Intel Corp. released a new software tool aimed at helping developers check for bugs in multithreaded software applications for use on processors with Intel’s hyperthreading technology.
A single user license for Intel Thread Checker costs US$1,198, and is available for download on Intel’s Web site as of Tuesday, the company said in a press release. It is designed to be used when bug-checking a multithreaded application, or a software program that throws multiple instruction streams at a processor simultaneously.
Normal processors execute streams of instructions sequentially, but hyperthreading allows a processor to execute different instruction streams simultaneously, according to Intel.
It takes advantage of unused execution units in the processor, said Dean McCarron, principal analyst at market research firm Mercury Research Inc. in Cave Creek, Ariz. Execution units are part of the hardware of the processor, and complete the operations specified in the instruction stream.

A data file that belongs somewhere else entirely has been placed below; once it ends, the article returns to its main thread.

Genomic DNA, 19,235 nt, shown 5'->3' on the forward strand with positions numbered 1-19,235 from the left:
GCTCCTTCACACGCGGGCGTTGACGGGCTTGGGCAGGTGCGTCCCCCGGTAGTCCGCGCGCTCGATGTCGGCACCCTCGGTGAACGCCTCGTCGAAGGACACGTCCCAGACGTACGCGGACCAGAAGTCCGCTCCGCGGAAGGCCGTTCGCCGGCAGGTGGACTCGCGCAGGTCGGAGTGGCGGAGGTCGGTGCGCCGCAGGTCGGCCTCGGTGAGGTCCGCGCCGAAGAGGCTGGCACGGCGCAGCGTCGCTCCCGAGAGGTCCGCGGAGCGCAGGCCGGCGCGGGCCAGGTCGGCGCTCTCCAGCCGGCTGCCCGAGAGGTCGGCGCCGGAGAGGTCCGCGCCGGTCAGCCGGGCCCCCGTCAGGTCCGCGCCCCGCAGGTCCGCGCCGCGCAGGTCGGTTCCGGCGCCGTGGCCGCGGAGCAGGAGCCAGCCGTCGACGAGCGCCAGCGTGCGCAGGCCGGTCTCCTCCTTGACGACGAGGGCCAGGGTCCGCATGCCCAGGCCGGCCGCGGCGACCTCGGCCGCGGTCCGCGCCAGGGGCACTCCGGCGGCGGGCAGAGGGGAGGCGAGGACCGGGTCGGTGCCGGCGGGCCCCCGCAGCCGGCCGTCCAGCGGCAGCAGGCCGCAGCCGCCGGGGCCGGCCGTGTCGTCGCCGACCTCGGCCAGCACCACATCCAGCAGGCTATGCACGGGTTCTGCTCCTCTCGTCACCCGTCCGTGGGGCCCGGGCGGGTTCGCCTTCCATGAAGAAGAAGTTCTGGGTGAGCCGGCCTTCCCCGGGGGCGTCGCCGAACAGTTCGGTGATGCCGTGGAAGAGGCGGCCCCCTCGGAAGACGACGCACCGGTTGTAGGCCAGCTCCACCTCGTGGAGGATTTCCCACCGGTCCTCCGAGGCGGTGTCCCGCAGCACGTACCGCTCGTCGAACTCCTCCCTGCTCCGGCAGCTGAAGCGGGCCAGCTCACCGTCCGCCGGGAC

Some instruction streams are dependent on the stream preceding it, while some streams can be processed independently, he said. A processor equipped with hyperthreading can detect when an execution unit is not being used because the processor is waiting for a series of dependent streams to finish executing through another unit. It then assigns an independent thread to the unused unit, speeding up the overall process.
Multithreaded applications benefit from this technology, which fools the operating system into thinking the system has two processors and ordering the application to send more instruction streams to the processor, McCarron said. An example of a multithreaded application is Adobe Systems Inc.’s Photoshop, which requires an instruction stream to run the overall application, and another to handle the graphics manipulation, he said.
Users who wish to take advantage of Intel’s processors with hyperthreading technology, such as the 3.06GHz Pentium 4 processor and several Xeon server processors, need to purchase multithreaded software or recode single-threaded applications into multiple threads, McCarron said.
Developers using Intel Thread Checker will be able to identify specific lines of code that contain errors, allowing them to more quickly repair software bugs that are causing threading errors, Intel said. It automatically classifies bugs as serious errors or issues warnings for suspect code, and shows variable, source line, and call stack information, the Santa Clara, Calif., company said.
The tool can be downloaded at www.intel.com/software/products/, and will be available through resellers sometime in the second quarter, Intel said. Users must be running Microsoft Corp.’s Windows XP or Windows 2000 operating system to use the tool, the company said.